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DevOps technologies that often accompany an agile workflow such as Continuous Integration and Continuous Delivery have become much more widespread in professional software development in the past decade. In recent years, many undergraduate research projects or capstone experiences have begun to incorporate such agile workflows, helping with student self-regulation and teaching them industry-standard practices before entering the workforce. Existing literature shows that while agile practices are becoming more common in student projects, these projects are usually not offering students the opportunity to be exposed to accompanying technologies such as Continuous Integration and Continuous Delivery. Our project defines DevOps as the combination of using CI/CD alongside agile project management practices for the purpose of reducing integration errors while increasing collaboration, the frequency at which code is deployed, and overall understanding of our system. Implementing these techniques in tandem helps provide more instant feedback and reduce long-term technical debt. The Computer Systems Genome project at Virginia Tech is a research experience with approximately twenty undergraduate students being mentored by three undergraduate student leaders and one graduate student leader under the direction of three faculty members. The overall mission of the project is to catalog the lineage of computer systems information and make that information publicly accessible via an Application Programming Interface and website. During the Fall 2021 semester, the project began to incorporate DevOps in order to aid the development process, particularly when onboarding less experienced students. We also believed that exposing students to these technologies would help prepare them for the workforce where the same practices are commonly used. The project implements a Continuous Integration pipeline that runs student-written unit tests against our codebase whenever code is pushed to our central git repository or a merge request is completed. The CI pipeline gives students instant, automated feedback via a web interface whenever code is pushed. Once a merge request has been completed and the Continuous Integration pipeline successfully passes, the project is planning to also utilize a Continuous Delivery pipeline to automatically deploy our most recent codebase giving students the ability to see their updates take effect in real-time. Our study examines participant experience in the project to determine if beginning to implement DevOps practices improved workflow compared to class projects and if students felt more prepared for the workforce through additional exposure to these technologies.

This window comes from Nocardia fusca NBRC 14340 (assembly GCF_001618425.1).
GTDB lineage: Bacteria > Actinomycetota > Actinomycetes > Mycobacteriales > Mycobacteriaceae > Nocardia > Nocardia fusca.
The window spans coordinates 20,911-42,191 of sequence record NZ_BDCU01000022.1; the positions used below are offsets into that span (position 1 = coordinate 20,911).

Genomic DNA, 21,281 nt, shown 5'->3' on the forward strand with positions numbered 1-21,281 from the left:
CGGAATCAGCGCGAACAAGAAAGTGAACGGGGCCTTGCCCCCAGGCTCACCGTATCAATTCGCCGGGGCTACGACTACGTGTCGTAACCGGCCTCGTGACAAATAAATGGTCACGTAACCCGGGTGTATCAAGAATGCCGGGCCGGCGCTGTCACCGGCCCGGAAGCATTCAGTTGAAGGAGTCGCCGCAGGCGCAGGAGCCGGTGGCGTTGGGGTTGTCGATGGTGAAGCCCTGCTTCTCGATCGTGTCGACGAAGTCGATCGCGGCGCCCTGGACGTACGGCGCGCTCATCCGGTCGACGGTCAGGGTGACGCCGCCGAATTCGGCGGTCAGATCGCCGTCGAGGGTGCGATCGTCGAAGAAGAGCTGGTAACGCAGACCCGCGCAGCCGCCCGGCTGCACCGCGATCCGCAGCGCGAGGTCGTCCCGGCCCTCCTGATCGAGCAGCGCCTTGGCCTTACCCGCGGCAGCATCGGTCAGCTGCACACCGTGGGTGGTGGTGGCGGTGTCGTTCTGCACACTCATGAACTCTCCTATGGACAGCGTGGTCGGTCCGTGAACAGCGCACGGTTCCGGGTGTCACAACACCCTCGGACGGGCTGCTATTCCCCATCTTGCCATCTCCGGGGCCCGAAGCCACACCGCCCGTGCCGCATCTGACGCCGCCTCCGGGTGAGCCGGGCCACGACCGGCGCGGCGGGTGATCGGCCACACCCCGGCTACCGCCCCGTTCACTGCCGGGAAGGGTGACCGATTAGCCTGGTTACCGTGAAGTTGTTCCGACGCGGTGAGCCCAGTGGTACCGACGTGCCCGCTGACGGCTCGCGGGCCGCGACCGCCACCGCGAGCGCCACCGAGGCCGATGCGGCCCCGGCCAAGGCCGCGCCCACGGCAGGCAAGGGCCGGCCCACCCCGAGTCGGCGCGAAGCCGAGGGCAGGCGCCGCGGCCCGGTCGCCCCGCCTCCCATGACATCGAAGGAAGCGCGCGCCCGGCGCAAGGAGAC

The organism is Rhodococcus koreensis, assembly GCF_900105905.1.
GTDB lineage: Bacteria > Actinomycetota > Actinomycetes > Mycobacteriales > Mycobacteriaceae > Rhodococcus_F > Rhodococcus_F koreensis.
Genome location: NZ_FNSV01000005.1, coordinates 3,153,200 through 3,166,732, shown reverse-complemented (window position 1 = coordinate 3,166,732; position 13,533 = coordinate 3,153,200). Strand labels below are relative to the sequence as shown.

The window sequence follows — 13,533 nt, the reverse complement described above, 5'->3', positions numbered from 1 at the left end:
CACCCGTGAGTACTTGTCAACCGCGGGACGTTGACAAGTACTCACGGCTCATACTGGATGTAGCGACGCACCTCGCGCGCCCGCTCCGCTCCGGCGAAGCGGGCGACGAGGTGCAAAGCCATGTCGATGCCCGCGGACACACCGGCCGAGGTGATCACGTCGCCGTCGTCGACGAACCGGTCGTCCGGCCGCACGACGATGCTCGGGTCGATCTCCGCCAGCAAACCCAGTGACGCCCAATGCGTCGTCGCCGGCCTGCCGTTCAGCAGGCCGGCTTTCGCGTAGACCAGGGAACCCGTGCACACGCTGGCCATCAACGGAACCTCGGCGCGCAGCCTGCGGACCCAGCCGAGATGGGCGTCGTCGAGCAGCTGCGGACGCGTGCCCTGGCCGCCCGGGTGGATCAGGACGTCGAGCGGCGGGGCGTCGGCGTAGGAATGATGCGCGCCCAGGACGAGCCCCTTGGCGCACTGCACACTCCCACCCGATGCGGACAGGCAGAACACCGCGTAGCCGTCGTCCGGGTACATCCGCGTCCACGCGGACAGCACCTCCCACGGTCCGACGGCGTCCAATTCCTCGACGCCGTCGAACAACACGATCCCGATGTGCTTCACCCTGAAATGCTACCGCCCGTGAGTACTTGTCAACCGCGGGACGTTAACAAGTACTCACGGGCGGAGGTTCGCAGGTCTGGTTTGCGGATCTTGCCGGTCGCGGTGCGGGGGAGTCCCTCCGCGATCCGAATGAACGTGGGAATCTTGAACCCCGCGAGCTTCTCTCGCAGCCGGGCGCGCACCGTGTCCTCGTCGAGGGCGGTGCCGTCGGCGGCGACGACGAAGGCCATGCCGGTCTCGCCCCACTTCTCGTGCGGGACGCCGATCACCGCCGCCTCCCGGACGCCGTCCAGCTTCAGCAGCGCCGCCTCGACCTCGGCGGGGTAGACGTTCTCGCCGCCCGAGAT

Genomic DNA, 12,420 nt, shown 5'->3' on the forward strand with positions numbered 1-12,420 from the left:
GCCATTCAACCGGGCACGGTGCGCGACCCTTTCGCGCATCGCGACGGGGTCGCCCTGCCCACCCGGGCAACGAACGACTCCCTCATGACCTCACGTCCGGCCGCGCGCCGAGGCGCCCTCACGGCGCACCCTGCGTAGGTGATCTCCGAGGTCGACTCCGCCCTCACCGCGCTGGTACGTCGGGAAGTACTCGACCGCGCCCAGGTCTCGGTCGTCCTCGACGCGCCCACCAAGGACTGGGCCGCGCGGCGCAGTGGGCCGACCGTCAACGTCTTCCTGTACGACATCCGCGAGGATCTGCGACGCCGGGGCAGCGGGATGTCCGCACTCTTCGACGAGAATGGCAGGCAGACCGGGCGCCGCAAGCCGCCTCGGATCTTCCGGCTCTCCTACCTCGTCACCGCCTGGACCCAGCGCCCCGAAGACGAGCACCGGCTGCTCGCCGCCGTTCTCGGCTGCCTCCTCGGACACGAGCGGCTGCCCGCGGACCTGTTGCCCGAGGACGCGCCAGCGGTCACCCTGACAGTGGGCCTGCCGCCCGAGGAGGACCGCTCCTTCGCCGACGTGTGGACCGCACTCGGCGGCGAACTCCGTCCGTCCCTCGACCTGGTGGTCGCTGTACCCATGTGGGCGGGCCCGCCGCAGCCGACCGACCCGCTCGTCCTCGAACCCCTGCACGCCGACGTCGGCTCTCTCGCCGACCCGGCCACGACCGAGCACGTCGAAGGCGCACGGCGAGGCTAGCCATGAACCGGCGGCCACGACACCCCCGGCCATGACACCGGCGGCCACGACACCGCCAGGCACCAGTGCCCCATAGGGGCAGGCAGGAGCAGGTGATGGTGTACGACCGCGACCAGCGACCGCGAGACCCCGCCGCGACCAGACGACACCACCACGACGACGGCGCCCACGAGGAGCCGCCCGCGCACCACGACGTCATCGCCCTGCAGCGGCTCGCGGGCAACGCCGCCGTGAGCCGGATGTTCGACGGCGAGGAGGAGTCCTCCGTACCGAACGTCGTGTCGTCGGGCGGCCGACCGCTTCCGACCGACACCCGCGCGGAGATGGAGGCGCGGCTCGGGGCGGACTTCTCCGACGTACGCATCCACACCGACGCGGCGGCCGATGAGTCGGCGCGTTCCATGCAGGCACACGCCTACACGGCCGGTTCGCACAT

Ellis, M., & Gniadek, R., & Back, G., & Cameron, K. (2022, August), Integrating DevOps to Enhance Student Experience in an Undergraduate Research Project Paper presented at 2022 ASEE Annual Conference & Exposition, Minneapolis, MN. https://peer.asee.org/40747
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